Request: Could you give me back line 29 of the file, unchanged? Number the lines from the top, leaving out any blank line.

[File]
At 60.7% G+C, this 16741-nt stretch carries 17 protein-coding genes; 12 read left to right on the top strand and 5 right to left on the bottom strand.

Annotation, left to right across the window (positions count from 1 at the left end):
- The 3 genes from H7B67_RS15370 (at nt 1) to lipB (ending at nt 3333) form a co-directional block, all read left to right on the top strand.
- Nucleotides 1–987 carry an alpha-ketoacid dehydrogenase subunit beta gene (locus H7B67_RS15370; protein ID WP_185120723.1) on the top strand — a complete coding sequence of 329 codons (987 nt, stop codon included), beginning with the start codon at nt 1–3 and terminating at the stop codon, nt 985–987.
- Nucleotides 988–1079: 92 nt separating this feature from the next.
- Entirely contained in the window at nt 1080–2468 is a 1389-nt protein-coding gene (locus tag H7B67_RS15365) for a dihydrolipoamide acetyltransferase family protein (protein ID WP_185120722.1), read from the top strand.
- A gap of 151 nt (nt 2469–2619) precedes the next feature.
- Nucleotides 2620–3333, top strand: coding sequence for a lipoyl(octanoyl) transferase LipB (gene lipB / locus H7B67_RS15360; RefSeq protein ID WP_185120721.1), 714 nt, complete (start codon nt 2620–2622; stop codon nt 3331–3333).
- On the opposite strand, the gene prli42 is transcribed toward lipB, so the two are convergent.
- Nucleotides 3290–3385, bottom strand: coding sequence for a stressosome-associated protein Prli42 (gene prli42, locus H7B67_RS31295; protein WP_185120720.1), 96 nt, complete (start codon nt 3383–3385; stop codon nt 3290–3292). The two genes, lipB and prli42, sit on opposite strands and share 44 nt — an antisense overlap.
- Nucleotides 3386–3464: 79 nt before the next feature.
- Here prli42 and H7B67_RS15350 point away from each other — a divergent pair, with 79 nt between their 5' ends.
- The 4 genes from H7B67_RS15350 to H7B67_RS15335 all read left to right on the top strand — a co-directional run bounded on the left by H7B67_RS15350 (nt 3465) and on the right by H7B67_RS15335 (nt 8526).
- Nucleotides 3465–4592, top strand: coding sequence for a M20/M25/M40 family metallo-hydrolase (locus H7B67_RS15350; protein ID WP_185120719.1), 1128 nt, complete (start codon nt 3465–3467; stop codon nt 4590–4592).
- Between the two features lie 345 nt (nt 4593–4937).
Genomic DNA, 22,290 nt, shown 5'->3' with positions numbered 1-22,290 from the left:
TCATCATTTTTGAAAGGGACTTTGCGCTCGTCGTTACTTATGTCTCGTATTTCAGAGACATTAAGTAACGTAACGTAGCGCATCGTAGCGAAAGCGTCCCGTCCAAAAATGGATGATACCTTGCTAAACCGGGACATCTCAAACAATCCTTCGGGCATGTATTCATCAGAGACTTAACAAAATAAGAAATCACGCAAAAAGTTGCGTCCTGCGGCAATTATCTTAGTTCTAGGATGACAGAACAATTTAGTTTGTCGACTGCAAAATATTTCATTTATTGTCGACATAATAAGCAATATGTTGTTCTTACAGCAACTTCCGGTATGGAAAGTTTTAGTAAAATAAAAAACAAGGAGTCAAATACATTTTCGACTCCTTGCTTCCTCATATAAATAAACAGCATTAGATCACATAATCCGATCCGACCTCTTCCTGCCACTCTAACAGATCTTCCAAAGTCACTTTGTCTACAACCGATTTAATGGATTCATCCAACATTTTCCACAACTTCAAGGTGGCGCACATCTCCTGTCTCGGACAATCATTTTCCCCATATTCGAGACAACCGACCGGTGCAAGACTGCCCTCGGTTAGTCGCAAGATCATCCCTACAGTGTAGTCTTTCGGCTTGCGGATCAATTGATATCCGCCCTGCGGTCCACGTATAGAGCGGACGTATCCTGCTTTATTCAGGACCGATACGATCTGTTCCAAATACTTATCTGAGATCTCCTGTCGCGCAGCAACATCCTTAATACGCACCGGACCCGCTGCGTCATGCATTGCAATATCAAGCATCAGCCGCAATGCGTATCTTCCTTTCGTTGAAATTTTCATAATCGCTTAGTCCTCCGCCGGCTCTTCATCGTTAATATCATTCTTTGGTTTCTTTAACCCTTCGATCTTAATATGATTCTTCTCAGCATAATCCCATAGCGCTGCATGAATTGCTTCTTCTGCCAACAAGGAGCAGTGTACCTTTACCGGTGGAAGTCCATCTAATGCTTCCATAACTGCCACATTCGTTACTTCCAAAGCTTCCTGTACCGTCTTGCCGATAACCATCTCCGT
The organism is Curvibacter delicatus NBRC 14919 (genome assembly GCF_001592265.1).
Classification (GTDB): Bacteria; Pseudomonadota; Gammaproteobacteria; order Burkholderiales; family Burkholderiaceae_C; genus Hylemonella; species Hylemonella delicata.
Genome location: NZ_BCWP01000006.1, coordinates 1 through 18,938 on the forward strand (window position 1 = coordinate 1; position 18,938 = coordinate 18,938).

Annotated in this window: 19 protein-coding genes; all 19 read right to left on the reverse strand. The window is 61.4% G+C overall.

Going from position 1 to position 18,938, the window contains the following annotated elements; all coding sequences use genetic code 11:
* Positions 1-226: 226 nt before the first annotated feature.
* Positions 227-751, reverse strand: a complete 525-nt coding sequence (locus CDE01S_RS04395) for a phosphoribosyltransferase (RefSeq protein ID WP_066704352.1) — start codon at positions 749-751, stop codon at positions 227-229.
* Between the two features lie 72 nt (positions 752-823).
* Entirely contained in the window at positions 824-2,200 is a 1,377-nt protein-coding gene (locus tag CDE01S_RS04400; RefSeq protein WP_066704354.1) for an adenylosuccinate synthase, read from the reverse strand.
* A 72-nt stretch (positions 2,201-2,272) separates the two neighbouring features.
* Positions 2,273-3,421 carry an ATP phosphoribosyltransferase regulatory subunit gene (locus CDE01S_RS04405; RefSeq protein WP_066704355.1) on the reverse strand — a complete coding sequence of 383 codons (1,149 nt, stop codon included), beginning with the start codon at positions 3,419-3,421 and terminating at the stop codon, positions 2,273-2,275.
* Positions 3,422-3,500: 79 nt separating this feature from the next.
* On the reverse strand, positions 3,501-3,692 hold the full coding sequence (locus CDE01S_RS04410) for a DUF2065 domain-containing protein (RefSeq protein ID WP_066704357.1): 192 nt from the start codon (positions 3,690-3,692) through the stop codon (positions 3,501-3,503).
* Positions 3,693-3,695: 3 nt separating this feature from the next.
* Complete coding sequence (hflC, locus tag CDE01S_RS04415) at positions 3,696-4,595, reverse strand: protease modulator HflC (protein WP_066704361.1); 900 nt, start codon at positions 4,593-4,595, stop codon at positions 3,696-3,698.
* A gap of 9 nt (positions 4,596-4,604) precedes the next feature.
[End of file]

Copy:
* Positions 3,422-3,500: 79 nt separating this feature from the next.